The chancellor has committed over £300bn in government support and additional public funding committed since 11 March via the furlough scheme, more generous benefits, business grants, public spending, tax deferrals and loans.
The fiscal watchdog predicts government borrowing will reach £370bn this year and says getting the government’s debt down to about 75% of GDP would require tax rises or spending cuts of about £60bn, every decade, for the next 50 years.
Which raises the obvious question of whether the government has the economic firepower and political will to fulfil the promises they made.
The coronavirus crisis has cast a long economic shadow on the UK and at some point ministers will have to start clawing money back rather than just dishing it out.
Mr Johnson renewed his vows to the red wall in his Dudley speech at the end of June when he reiterated his “mission to unite and to level up” and “build, build, build” our way back to prosperity with more economic interventionism. His own “new deal”.
But he knows there is an obvious tension between his vision of Rooseveltian economic interventionism and the instincts of a party defined in the principles of low taxes, the free market, the small state.
The Conservatives’ political rivals think this is a tension that could hurt Mr Johnson and help them slowly win back support ahead of the next election.
“The areas that are going to be most hard hit by the job losses are going to be seats Boris Johnson won in the North East and the Midlands,” says one senior Labour figure.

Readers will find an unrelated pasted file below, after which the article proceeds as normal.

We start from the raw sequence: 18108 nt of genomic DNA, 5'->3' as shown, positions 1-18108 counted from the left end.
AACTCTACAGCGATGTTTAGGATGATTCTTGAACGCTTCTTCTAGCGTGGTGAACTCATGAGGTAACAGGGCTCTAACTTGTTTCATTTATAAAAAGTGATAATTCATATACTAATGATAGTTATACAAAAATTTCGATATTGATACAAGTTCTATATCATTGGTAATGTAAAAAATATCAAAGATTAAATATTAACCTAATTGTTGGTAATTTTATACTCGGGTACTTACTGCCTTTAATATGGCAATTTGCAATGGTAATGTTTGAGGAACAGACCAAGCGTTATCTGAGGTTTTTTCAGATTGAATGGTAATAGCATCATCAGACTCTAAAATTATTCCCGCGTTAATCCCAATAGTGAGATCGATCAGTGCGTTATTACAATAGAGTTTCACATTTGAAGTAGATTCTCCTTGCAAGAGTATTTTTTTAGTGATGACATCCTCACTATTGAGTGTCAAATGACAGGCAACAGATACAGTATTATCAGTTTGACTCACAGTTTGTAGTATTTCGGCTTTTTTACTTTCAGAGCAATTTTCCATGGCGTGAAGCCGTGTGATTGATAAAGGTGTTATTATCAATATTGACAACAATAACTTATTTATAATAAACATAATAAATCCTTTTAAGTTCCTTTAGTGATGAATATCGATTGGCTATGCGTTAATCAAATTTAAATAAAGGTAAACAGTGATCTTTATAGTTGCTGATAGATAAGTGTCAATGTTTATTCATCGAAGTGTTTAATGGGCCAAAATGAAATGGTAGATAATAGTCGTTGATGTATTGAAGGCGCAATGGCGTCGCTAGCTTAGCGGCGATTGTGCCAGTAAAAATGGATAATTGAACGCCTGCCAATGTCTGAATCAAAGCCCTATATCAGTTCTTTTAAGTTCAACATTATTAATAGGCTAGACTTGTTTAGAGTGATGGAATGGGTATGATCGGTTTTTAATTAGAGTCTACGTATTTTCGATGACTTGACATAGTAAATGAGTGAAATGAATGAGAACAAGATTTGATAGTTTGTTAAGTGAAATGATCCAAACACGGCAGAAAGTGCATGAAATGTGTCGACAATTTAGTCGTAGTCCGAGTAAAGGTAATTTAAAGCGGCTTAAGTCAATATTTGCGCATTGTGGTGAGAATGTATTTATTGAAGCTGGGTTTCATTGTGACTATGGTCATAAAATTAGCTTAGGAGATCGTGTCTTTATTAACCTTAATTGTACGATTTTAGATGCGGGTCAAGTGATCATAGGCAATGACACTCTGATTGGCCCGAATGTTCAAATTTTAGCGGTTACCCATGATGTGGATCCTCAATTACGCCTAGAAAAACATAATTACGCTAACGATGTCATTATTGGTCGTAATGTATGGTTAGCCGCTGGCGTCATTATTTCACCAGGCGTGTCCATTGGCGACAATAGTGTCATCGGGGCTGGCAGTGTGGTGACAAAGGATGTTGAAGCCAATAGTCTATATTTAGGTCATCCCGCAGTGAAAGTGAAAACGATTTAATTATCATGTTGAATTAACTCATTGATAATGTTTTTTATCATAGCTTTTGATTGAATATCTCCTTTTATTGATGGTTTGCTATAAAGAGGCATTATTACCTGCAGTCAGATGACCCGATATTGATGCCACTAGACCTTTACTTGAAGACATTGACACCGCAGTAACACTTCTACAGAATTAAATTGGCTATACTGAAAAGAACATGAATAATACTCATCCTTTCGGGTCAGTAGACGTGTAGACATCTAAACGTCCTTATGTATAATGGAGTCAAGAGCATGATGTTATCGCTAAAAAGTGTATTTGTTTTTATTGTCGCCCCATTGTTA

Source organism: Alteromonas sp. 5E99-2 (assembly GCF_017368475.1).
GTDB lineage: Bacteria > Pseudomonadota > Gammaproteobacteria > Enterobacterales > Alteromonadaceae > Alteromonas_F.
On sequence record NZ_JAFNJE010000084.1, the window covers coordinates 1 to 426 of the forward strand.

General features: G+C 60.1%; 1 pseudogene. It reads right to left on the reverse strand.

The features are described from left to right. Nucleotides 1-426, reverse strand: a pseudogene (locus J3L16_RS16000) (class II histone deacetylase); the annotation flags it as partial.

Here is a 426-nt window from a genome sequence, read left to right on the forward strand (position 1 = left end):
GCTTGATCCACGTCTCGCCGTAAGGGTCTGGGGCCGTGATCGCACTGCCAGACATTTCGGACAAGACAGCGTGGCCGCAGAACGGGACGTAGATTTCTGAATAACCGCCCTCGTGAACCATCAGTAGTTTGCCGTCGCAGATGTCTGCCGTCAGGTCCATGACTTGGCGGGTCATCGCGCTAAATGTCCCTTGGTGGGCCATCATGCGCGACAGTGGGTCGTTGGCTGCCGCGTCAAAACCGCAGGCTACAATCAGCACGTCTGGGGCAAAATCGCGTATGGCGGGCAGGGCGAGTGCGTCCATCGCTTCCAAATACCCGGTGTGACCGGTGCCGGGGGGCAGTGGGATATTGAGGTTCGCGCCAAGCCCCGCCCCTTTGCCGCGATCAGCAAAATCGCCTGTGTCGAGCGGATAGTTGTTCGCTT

“These places risk the biggest spikes in unemployment because they are low-skilled jobs and more heavily focuses on retail and a manufacturing base as well.
“There will be a tension between the Tory 2019 intake and the rest of the party – and not just on a philosophical basis but on a practical basis of constituency pressure.”
Since this crisis began, regional disparities have widened – and things are going in the wrong direction for the North East.
Mr Johnson’s task right now is to try to kickstart the economy. The task in the coming years is to rebuild the national economy while also trying to close regional gaps. It was already a Herculean task to achieve and COVID-19 has made it harder still.
“It’s going to be very, very difficult. Very difficult,” agrees Sam Zair, but the promises still stand.
“I think [this government] knows at the back of their minds places such as Bishop Auckland, the North and the rest of the North East towns, they have still got to deliver in this neck of the woods in five years’ time.”